Amsterdam’s tightly packed streets and waterways don’t leave much room for conventional gardens, but its gardeners don’t let their lack of land hold them back. I’m always struck by the number of hollyhocks that grow semi-wild there, any crack along the street providing anchorage.
Some hollyhocks lean so far over they flower barely ankle high, others wave flower-topped towers well over my head.
Red and pink pelargoniums cascade from window boxes…
or mingle with petunias and other annuals in paniers on bridges over the canals.
Roses evidently do fine in barely more soil than the hollyhocks.
Any patch of pavement means room for a container garden.
Houseboat owners have floating gardens and/or collections of containers where they moor. We saw many barges with roofs of sedums or other greenery.
This green wall is at the entrance to Hortus Botanicus Amsterdam, one of the oldest botanic gardens in the world. A peep inside? Go on then.
I can’t show you tulips, as they were not in season. Phlox was.
Erythrina crista-galli (cockspur coral tree) was producing its bold, scarlet, beaky flowers.
The botanic garden has a small but colourful butterfly house. One butterfly (possibly a blue moon?) landed on my hand and seemed content to stay there. Butterflies have taste receptors in their feet so it had most likely discovered salts on my hand. I’m happy to be food for a butterfly.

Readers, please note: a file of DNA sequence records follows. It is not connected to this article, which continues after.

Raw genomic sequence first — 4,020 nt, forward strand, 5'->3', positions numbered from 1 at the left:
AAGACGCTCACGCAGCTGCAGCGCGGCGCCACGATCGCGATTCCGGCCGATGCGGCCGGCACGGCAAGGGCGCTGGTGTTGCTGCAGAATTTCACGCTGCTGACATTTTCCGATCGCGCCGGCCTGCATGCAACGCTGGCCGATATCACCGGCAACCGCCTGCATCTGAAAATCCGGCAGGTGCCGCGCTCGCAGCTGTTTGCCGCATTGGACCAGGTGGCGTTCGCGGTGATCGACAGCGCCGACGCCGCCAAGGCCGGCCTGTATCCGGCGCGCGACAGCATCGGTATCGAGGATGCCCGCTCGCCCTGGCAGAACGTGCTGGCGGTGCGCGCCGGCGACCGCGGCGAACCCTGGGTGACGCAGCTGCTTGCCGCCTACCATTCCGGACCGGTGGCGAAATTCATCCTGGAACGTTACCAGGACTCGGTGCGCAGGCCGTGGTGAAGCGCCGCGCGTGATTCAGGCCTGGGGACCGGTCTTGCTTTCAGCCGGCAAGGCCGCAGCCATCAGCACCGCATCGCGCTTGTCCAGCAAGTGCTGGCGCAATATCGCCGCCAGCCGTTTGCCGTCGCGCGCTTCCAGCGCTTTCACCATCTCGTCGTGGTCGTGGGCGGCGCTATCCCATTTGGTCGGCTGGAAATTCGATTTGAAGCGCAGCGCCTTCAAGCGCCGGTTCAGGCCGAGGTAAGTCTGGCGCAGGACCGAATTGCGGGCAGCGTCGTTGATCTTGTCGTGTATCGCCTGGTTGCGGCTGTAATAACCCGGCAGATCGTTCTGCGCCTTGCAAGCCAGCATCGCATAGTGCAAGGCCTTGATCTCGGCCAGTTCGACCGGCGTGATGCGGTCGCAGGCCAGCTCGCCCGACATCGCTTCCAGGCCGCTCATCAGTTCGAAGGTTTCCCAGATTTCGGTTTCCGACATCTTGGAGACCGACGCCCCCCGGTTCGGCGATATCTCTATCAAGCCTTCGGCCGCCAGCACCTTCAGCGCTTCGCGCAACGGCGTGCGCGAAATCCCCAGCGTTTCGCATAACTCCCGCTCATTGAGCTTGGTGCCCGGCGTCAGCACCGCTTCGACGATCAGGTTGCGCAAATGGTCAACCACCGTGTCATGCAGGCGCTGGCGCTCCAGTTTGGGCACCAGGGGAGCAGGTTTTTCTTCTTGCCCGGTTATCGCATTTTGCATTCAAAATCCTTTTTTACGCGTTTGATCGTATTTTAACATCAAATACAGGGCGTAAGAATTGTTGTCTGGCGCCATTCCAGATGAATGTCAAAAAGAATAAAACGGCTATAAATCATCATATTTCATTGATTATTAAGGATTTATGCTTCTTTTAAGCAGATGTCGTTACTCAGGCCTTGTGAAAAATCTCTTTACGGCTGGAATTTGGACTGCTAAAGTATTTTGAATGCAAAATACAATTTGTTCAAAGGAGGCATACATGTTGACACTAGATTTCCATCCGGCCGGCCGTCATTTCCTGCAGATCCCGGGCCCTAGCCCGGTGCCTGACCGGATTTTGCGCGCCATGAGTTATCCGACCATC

The palm house would provide a great place to sit and read among its wonderful old specimens in wood and metal barrels, but our short time in the city meant we must press on.
Amsterdam is renowned for its many thousands of bicycles, often discovered speeding directly towards you. The layout of the roads isn’t intuitive, especially for this visitor, used to driving on the left. Amsterdam seems to be designed for boats first; then bicycles; cars, trams, buses, scooters and trains next; last of all pedestrians who skirt edgily along in the gaps.
I’m not sure how practical a wooden bicycle would be, but I liked its brown wheels and chunky style.
A clock hand swinging backwards on one of the splendid clock towers in the front elevation of Amsterdam’s Centraal Railway Station had provided a briefly dislocating welcome. The dial indicates the direction of the wind, useful to know when sail boats travelled the city.
Quirky rooflines are one of the signature sights of Amsterdam. Sailor elephants, less so.
There were windmills to spot, albeit on the closed shutters of a store.
De Pijp in Amsterdam’s Old South is famous for its graffiti and its long street market (Albert Cuyp Market). We happened upon the market by chance and were delighted, although I’ve since seen various Trip Advisor reviewers turning their noses up at it. I’d love to go again and next time, not after a generous continental breakfast, so I could enjoy some of the reasonably priced food and drink on offer. I didn’t take any pictures of the market, usually a sign of being engrossed.
I’ll end with something colourful and leafy to celebrate the atmosphere of this bustling European city.